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IRENE DUNNE DAY


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On 11/17/2017 at 9:36 PM, lydecker said:

Irene Dunne is one of those actresses I was aware of but didn't really know much about her work in depth, until TCM. I've really grown to admire her, even in those "women's pictures" she so decried.  Something so very solid about her work and she was very versatile.  

I came to her a bit late in my life too, Lydecker as I was around thirty before I appreciated her, but after that I thought she was the cat's meow. Someone here once mentioned that Roddy McDowall had a test he would use when he met people. He said he would ask them if they liked Irene Dunne and if they didn't, he knew he would ot want anything to do with them. I think her frothy style in comedies and her depth in drama, plus singing talents is supreme.

 

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1 hour ago, GordonCole said:

I came to her a bit late in my life too, Lydecker as I was around thirty before I appreciated her, but after that I thought she was the cat's meow. Someone here once mentioned that Roddy McDowall had a test he would use when he met people. He said he would ask them if they liked Irene Dunne and if they didn't, he knew he would ot want anything to do with them. I think her frothy style in comedies and her depth in drama, plus singing talents is supreme.

 

 

Yes, LOL! I'd forgotten about that Roddy story. He and Irene were good friends and starred together in The White Cliffs of Dover. He introduced her in a rare later public appearance at an LA Filmex gathering in the 70s where they showed film clips and she answered questions.....

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7 hours ago, Hibi said:

It's George Brent. And Irene was 0 for 5 in the Oscar races. (5 nominations).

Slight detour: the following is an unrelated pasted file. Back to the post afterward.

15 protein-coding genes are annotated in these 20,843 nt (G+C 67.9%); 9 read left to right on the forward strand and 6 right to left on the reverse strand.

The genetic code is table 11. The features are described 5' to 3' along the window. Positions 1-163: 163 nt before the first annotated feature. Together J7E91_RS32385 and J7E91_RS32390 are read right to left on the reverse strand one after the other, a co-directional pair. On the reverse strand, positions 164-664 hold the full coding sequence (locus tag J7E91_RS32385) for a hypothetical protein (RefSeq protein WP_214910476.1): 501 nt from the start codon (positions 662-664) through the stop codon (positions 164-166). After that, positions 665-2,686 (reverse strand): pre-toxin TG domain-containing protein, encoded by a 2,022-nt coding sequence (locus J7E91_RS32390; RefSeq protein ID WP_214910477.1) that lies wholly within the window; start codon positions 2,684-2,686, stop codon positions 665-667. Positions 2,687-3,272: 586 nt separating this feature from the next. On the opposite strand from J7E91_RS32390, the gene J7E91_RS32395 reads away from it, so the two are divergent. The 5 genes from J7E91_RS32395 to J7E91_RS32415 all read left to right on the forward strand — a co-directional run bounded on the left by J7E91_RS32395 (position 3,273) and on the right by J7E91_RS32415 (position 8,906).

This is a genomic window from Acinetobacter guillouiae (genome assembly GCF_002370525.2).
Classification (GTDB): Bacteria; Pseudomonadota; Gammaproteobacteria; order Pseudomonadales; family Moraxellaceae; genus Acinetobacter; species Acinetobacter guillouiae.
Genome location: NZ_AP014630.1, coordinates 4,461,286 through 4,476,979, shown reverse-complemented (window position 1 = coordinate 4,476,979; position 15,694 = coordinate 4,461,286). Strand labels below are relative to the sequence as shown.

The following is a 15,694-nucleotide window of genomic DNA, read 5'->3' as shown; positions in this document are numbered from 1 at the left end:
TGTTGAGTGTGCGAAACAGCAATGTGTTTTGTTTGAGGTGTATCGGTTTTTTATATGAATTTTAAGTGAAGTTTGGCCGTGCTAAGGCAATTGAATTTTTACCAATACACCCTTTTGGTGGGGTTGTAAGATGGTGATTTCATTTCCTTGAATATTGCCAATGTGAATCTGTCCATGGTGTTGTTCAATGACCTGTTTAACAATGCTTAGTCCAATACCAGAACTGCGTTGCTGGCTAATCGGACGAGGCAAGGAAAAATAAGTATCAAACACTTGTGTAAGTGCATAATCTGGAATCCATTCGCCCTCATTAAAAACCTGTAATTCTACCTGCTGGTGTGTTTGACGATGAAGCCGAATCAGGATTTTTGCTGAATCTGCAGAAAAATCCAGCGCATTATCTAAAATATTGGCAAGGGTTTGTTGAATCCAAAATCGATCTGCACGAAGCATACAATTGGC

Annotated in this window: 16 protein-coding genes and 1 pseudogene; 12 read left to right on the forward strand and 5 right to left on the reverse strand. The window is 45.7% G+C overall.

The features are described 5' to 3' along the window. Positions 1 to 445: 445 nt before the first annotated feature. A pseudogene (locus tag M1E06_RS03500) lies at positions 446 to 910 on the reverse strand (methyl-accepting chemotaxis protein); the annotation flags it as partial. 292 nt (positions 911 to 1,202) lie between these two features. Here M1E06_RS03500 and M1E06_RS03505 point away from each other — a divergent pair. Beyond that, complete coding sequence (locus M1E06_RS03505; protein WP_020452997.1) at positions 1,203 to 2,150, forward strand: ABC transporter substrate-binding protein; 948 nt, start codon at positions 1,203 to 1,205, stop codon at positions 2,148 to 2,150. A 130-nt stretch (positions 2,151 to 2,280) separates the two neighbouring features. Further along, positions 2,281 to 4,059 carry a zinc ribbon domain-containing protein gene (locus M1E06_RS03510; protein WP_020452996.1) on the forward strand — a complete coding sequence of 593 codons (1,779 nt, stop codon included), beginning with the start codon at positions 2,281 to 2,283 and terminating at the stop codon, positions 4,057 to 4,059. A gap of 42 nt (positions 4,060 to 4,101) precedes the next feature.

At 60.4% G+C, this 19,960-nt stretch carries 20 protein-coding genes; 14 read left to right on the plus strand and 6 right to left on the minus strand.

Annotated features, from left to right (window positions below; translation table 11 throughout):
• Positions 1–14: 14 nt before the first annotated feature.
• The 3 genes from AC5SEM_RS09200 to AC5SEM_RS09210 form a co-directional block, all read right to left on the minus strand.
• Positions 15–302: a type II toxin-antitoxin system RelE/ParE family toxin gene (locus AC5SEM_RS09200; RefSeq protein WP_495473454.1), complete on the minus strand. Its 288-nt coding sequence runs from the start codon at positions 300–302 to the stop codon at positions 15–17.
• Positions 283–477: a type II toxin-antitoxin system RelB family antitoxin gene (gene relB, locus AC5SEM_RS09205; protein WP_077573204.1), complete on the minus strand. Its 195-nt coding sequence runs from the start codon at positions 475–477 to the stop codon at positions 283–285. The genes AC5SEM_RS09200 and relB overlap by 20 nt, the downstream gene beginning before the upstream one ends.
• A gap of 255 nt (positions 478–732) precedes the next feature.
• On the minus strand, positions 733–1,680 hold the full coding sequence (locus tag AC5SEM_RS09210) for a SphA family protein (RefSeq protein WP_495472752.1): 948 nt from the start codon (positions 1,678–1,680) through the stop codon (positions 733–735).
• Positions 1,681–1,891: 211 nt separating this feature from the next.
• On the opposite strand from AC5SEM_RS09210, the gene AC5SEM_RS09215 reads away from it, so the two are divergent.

You can probably understand spence's confusion about your avatar, Hibi.

Ya see, it's only a shot of George from his shoulders up, and thus his most recognizable, ahem, "aspect" isn't being shown.

(...if ya know what I mean here...and I'm sure you do) ;)

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I know. But at least Grant got an honorary one before he died. Irene got NADA. I thought she should have got another nomination for Penny Serenade. They both free lanced most of their careers, so that was part of it. Just like Barbara Stanwyck, another Oscar loser.........

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1 hour ago, Hibi said:

I know. But at least Grant got an honorary one before he died. Irene got NADA. I thought she should have got another nomination for Penny Serenade. They both free lanced most of their careers, so that was part of it. Just like Barbara Stanwyck, another Oscar loser.........

Barbara also got an honorary Oscar as well. Edward G. Robinson got one as well, but unfortunately he didn't live long enough to receive it himself. He was never even nominated, which is the biggest shame of the Academy thus far.

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1 hour ago, Bethluvsfilms said:

Barbara also got an honorary Oscar as well. Edward G. Robinson got one as well, but unfortunately he didn't live long enough to receive it himself. He was never even nominated, which is the biggest shame of the Academy thus far.